HempWave today announced it has entered into agreements with four large-scale farming operations in Arizona, agreements that will allow it to grow and harvest industrial hemp on over 600 acres in 2019.

Based upon these new growing and harvesting agreements, as well as its previously announced acquisition of two Arizona-based greenhouses totaling 210,000 square feet of space for commercial hemp nursery operations, HempWave estimates that it will produce 2.1 million pounds of hemp biomass in 2019 alone, which at current market rates of $25/lb if sold in its raw form, would have a market value of $52.5 million.

Since its formation in 2018, HempWave has moved aggressively to take full advantage of the widespread interest in industrial hemp. HempWave’s four initial commercial hemp farms will be based in Arizona’s Gila River Valley, as well as in the cities of Eloy and Willcox.

According to HempWave Chief Executive Officer, David Soto, Arizona’s climate and legal structure make it an ideal locale for the company’s business.

“Arizona is an excellent location for becoming one of the country’s premier industrial hemp companies, both legally and from an environmental standpoint,” Soto said. “We applaud Arizona’s governor and our legislature for moving so quickly to help Arizona businesses move to the forefront of the unfolding industrial hemp revolution. And we look forward to working with other farmers and landowners throughout the state and around the country to meet the explosive demand for commercial hemp products ranging from legal cannabidoils and CBDs to hemp-based fabrics and building materials.”

Hemp: The Miracle Plant

For thousands of years, humans have cultivated and harvested what is today known as industrial hemp, especially for use as fabric, twines and rope. In fact, industrial hemp was the main source for rope used by the United States military during World War II.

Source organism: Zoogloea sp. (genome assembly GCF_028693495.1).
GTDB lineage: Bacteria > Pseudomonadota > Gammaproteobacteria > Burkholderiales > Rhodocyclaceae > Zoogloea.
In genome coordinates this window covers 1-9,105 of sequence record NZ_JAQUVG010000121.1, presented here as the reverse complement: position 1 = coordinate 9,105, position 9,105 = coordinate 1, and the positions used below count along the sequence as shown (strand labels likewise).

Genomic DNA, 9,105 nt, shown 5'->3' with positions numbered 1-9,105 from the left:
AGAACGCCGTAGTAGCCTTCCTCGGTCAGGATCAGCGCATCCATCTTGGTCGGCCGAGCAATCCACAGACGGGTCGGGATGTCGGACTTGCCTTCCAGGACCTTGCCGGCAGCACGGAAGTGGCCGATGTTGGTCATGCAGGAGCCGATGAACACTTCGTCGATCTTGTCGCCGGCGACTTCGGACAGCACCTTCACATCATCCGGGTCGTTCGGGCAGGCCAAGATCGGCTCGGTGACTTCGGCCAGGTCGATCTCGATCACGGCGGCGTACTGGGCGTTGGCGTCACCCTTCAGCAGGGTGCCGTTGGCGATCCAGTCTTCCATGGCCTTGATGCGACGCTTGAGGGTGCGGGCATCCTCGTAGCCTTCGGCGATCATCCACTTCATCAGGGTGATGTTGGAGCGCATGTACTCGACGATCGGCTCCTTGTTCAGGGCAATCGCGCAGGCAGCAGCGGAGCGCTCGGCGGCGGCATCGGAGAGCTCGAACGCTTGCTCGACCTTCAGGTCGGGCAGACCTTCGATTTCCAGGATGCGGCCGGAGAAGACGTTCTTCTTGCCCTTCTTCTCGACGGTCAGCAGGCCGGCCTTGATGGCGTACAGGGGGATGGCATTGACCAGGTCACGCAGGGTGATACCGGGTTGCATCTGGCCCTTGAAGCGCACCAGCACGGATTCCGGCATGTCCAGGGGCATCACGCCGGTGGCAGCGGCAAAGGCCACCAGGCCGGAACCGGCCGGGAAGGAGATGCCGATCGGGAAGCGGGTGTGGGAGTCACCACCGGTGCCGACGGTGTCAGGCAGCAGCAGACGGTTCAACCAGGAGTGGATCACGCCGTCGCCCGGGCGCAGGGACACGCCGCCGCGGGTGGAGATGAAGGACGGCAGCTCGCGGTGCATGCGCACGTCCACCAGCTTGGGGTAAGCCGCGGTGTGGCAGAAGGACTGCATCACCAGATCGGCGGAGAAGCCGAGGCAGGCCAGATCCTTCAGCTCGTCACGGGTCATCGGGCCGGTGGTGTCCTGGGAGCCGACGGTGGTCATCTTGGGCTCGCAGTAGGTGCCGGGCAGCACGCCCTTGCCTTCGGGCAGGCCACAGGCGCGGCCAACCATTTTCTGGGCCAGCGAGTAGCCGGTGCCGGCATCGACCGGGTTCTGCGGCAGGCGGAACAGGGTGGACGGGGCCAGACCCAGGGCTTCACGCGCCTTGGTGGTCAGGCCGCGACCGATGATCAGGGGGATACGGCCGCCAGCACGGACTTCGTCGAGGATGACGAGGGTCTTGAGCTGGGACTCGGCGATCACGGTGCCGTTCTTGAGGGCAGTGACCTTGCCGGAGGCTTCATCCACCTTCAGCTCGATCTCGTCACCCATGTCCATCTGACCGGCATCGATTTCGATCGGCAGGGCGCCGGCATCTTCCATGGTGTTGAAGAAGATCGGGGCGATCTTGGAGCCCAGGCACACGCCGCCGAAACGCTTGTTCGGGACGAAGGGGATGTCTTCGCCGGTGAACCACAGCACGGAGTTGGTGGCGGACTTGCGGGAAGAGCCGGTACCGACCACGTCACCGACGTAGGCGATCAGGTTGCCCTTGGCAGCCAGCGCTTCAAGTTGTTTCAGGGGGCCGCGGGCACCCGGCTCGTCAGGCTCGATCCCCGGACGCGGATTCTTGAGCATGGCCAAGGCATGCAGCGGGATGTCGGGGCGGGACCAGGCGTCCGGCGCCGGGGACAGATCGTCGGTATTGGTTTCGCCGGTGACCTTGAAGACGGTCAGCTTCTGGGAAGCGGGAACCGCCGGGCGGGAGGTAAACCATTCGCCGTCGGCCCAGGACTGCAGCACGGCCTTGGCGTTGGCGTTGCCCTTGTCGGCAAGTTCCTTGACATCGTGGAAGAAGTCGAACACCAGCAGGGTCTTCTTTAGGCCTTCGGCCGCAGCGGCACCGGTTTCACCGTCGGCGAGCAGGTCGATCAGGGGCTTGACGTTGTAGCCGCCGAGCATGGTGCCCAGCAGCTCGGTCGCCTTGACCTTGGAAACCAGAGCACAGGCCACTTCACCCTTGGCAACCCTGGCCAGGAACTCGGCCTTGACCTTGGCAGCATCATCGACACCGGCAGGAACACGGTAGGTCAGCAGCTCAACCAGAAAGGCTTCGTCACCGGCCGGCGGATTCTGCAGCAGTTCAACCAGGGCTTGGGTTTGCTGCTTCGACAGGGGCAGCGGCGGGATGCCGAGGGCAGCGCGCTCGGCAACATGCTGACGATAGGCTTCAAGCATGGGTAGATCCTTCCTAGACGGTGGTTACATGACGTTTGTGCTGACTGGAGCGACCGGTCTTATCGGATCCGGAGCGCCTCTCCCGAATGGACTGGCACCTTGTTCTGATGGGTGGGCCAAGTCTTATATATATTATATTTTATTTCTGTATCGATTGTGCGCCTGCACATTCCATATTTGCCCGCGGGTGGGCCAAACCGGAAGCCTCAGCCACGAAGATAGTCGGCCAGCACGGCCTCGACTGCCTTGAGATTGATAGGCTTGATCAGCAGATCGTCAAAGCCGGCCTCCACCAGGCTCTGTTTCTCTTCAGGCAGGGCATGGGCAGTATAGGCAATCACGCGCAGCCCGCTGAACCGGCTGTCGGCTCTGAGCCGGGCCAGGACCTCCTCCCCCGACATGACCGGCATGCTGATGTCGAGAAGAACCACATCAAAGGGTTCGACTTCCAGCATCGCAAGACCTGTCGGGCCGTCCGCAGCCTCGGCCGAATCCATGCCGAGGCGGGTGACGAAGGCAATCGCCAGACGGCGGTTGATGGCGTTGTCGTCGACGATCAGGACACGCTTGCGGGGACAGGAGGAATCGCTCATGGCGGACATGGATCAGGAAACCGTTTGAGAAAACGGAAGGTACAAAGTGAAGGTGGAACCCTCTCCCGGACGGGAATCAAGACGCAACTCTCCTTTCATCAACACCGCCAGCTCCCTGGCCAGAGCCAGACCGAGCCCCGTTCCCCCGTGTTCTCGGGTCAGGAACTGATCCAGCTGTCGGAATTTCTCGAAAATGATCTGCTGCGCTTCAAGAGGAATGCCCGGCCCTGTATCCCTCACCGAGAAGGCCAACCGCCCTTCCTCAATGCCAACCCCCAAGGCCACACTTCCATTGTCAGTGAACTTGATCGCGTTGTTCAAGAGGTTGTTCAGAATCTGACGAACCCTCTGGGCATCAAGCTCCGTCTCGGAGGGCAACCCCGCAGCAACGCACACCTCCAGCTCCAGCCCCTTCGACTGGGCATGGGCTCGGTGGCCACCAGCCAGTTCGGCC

Although a close cousin to marijuana (and in spite of the misperceptions of many individuals), hemp contains only miniscule amounts of tetrahydrocannabinol — (also known as THC) — the psychoactive chemical compound found in marijuana that gets users “high.”

In reality, any Cannabis Sativa L. plant containing more than 0.3 percent of THC is legally identified as marijuana, a Schedule 1 drug, while industrial hemp is limited to THC levels of 0.3 percent or lower. {This distinction was laid out in the Agriculture Improvement Act of 2018 (aka, the 2018 Farm Bill) and became effective when it was signed into law on December 20, 2018.}

Conversely, commercial hemp can be optimized for producing high levels of cannabidoils and CBDs, compounds that a growing body of clinical research and anecdotal evidence suggest deliver a wide variety of medicinal benefits, including treatments for pain, sleep apnea, movement disorders, cognition, anxiety, and other maladies. In addition, most parts of the hemp plant can be used for a variety of non-medicinal applications.